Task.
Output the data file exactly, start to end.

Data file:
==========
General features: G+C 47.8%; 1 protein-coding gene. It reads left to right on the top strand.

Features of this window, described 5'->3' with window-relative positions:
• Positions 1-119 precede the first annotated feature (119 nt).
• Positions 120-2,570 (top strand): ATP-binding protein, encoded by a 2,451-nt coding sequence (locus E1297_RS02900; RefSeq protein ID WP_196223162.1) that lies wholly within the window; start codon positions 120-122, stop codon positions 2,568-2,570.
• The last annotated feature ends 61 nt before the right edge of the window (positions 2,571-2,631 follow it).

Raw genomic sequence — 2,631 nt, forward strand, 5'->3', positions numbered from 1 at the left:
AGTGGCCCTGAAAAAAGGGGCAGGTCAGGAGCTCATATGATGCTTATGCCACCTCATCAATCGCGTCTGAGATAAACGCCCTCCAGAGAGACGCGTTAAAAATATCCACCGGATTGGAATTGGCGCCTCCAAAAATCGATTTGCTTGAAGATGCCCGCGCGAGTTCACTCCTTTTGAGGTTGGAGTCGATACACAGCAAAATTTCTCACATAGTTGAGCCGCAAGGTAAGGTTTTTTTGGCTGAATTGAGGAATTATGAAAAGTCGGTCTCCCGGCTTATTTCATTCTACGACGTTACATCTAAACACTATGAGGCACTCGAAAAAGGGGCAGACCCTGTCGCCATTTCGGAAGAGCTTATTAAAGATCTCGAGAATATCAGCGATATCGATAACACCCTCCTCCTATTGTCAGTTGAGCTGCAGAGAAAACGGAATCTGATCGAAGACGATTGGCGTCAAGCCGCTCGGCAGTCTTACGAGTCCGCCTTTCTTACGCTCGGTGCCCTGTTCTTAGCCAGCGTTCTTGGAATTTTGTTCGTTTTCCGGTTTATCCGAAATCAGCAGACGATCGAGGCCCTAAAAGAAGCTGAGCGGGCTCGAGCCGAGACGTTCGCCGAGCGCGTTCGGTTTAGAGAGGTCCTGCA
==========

General features: G+C 47.8%; 1 protein-coding gene. It reads left to right on the top strand.

Features of this window, described 5'->3' with window-relative positions:
• Positions 1-119 precede the first annotated feature (119 nt).
• Positions 120-2,570 (top strand): ATP-binding protein, encoded by a 2,451-nt coding sequence (locus E1297_RS02900; RefSeq protein ID WP_196223162.1) that lies wholly within the window; start codon positions 120-122, stop codon positions 2,568-2,570.
• The last annotated feature ends 61 nt before the right edge of the window (positions 2,571-2,631 follow it).

Raw genomic sequence — 2,631 nt, forward strand, 5'->3', positions numbered from 1 at the left:
AGTGGCCCTGAAAAAAGGGGCAGGTCAGGAGCTCATATGATGCTTATGCCACCTCATCAATCGCGTCTGAGATAAACGCCCTCCAGAGAGACGCGTTAAAAATATCCACCGGATTGGAATTGGCGCCTCCAAAAATCGATTTGCTTGAAGATGCCCGCGCGAGTTCACTCCTTTTGAGGTTGGAGTCGATACACAGCAAAATTTCTCACATAGTTGAGCCGCAAGGTAAGGTTTTTTTGGCTGAATTGAGGAATTATGAAAAGTCGGTCTCCCGGCTTATTTCATTCTACGACGTTACATCTAAACACTATGAGGCACTCGAAAAAGGGGCAGACCCTGTCGCCATTTCGGAAGAGCTTATTAAAGATCTCGAGAATATCAGCGATATCGATAACACCCTCCTCCTATTGTCAGTTGAGCTGCAGAGAAAACGGAATCTGATCGAAGACGATTGGCGTCAAGCCGCTCGGCAGTCTTACGAGTCCGCCTTTCTTACGCTCGGTGCCCTGTTCTTAGCCAGCGTTCTTGGAATTTTGTTCGTTTTCCGGTTTATCCGAAATCAGCAGACGATCGAGGCCCTAAAAGAAGCTGAGCGGGCTCGAGCCGAGACGTTCGCCGAGCGCGTTCGGTTTAGAGAGGTCCTGCA